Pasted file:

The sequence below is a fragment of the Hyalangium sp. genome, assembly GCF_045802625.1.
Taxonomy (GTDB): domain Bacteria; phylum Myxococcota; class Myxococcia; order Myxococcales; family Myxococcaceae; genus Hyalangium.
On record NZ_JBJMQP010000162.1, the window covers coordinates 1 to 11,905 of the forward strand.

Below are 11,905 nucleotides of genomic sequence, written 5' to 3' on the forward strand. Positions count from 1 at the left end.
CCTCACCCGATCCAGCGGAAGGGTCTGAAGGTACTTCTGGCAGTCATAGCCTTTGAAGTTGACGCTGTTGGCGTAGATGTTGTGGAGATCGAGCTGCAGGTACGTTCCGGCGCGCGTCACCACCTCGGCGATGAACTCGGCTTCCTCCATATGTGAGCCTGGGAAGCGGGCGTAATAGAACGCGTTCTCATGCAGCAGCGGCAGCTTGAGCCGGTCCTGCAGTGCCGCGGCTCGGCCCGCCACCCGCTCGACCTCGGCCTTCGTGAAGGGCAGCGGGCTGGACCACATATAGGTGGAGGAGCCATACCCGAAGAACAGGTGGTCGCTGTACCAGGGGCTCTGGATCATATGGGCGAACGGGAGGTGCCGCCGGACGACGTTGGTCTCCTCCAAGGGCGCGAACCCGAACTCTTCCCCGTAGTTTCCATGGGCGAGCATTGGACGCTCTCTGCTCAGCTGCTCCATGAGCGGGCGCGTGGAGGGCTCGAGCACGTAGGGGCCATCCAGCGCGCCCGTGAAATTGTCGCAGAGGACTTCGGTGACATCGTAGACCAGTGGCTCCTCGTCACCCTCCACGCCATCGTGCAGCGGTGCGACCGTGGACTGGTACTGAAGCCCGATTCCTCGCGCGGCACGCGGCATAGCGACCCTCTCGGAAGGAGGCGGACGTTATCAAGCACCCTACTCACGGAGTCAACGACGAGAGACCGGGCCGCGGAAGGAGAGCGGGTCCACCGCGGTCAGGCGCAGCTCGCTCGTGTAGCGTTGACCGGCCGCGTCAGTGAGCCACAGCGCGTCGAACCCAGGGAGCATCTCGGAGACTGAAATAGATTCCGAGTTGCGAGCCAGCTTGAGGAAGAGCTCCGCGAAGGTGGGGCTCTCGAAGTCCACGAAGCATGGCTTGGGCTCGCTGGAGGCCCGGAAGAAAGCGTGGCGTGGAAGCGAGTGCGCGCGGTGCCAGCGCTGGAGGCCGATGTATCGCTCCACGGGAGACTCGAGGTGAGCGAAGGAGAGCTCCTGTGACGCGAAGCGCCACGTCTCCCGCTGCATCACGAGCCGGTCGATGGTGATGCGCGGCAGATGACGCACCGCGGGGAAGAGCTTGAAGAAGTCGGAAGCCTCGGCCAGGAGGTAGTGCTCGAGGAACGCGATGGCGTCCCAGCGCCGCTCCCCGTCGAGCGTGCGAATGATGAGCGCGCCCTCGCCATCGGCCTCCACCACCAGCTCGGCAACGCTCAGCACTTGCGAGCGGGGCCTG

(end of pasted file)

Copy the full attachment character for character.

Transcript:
The sequence below is a fragment of the Hyalangium sp. genome, assembly GCF_045802625.1.
Taxonomy (GTDB): domain Bacteria; phylum Myxococcota; class Myxococcia; order Myxococcales; family Myxococcaceae; genus Hyalangium.
On record NZ_JBJMQP010000162.1, the window covers coordinates 1 to 11,905 of the forward strand.

Below are 11,905 nucleotides of genomic sequence, written 5' to 3' on the forward strand. Positions count from 1 at the left end.
CCTCACCCGATCCAGCGGAAGGGTCTGAAGGTACTTCTGGCAGTCATAGCCTTTGAAGTTGACGCTGTTGGCGTAGATGTTGTGGAGATCGAGCTGCAGGTACGTTCCGGCGCGCGTCACCACCTCGGCGATGAACTCGGCTTCCTCCATATGTGAGCCTGGGAAGCGGGCGTAATAGAACGCGTTCTCATGCAGCAGCGGCAGCTTGAGCCGGTCCTGCAGTGCCGCGGCTCGGCCCGCCACCCGCTCGACCTCGGCCTTCGTGAAGGGCAGCGGGCTGGACCACATATAGGTGGAGGAGCCATACCCGAAGAACAGGTGGTCGCTGTACCAGGGGCTCTGGATCATATGGGCGAACGGGAGGTGCCGCCGGACGACGTTGGTCTCCTCCAAGGGCGCGAACCCGAACTCTTCCCCGTAGTTTCCATGGGCGAGCATTGGACGCTCTCTGCTCAGCTGCTCCATGAGCGGGCGCGTGGAGGGCTCGAGCACGTAGGGGCCATCCAGCGCGCCCGTGAAATTGTCGCAGAGGACTTCGGTGACATCGTAGACCAGTGGCTCCTCGTCACCCTCCACGCCATCGTGCAGCGGTGCGACCGTGGACTGGTACTGAAGCCCGATTCCTCGCGCGGCACGCGGCATAGCGACCCTCTCGGAAGGAGGCGGACGTTATCAAGCACCCTACTCACGGAGTCAACGACGAGAGACCGGGCCGCGGAAGGAGAGCGGGTCCACCGCGGTCAGGCGCAGCTCGCTCGTGTAGCGTTGACCGGCCGCGTCAGTGAGCCACAGCGCGTCGAACCCAGGGAGCATCTCGGAGACTGAAATAGATTCCGAGTTGCGAGCCAGCTTGAGGAAGAGCTCCGCGAAGGTGGGGCTCTCGAAGTCCACGAAGCATGGCTTGGGCTCGCTGGAGGCCCGGAAGAAAGCGTGGCGTGGAAGCGAGTGCGCGCGGTGCCAGCGCTGGAGGCCGATGTATCGCTCCACGGGAGACTCGAGGTGAGCGAAGGAGAGCTCCTGTGACGCGAAGCGCCACGTCTCCCGCTGCATCACGAGCCGGTCGATGGTGATGCGCGGCAGATGACGCACCGCGGGGAAGAGCTTGAAGAAGTCGGAAGCCTCGGCCAGGAGGTAGTGCTCGAGGAACGCGATGGCGTCCCAGCGCCGCTCCCCGTCGAGCGTGCGAATGATGAGCGCGCCCTCGCCATCGGCCTCCACCACCAGCTCGGCAACGCTCAGCACTTGCGAGCGGGGCCTG